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Written by: Keith "Farrel" McClellan
Posted: February 15, 2000
Operating systems, operating systems, operating systems... to use an old cliché, "You can't live with 'em, but you can't live without 'em," and that is certainly true of Windows - particularly the Win9x series. Until we can all move off to the blissful land of Win2k with its new technologies and high stability (hopefully), we have to live with the dead horse of an operating system based on DOS - something that was dreamed up way back in the late 70's. How can we live with such an unprolific beast? By tweaking it out, of course!
Luckily, Win98 and its derivatives (Win98 SE and the "Millennium Edition") are very easy to tweak out and make very fresh. Windows if nothing if it isn't chuck full of settings to play around with. Just remember to be careful and be sure to write down any settings that you have changed and their original value - just in case.
Optimizing your system's startup routine is the first step in getting your system into fighting condition. Here are a few tweaks for you to play around with. Remember to make a backup of any files you change BEFORE you change any of them, though - just in case.
In the MSDOS.SYS file, add the following lines:
You may need to remove the write-protect attribute of this file to save. To do so, simply go into the file's properties and remove it. Make sure you put it back on when you are done though.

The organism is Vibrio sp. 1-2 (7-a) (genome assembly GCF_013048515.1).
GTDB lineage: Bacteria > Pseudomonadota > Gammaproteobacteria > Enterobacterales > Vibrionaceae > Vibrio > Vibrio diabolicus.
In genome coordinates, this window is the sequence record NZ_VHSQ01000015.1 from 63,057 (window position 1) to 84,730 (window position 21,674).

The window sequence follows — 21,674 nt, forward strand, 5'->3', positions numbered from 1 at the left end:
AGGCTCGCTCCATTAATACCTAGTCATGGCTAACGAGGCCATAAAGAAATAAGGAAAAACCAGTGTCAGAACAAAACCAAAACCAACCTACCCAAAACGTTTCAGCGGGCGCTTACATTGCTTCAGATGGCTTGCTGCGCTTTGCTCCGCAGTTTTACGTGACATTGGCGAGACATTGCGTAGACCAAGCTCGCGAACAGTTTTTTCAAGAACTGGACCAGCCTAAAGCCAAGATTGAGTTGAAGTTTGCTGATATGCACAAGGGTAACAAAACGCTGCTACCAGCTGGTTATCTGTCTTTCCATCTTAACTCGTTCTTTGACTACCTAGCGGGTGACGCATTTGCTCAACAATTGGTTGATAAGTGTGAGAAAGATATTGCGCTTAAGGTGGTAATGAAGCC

In the CONFIG.SYS file, add the following line:
Go through and remove all other lines in the CONFIG.SYS and AUTOEXEC.BAT files as well (back up first!).
Removing Temporary Files
To remove temporary files from your Windows/Temp directory create a CLEAN.BAT file and put it in the root directory. Put the following lines in it:
@DelTree /Y C:\WINDOWS\Temp
This file will clean up your temporary files without causing any windows errors. To use the program, either reboot into MS-DOS mode or start the computer in command prompt only mode (press F8 before the loading Windows 98 line comes up to get the startup menu). Then run the program from the command prompt.
For more system startup tweaks, check out our definitive System Startup Tweak Guide.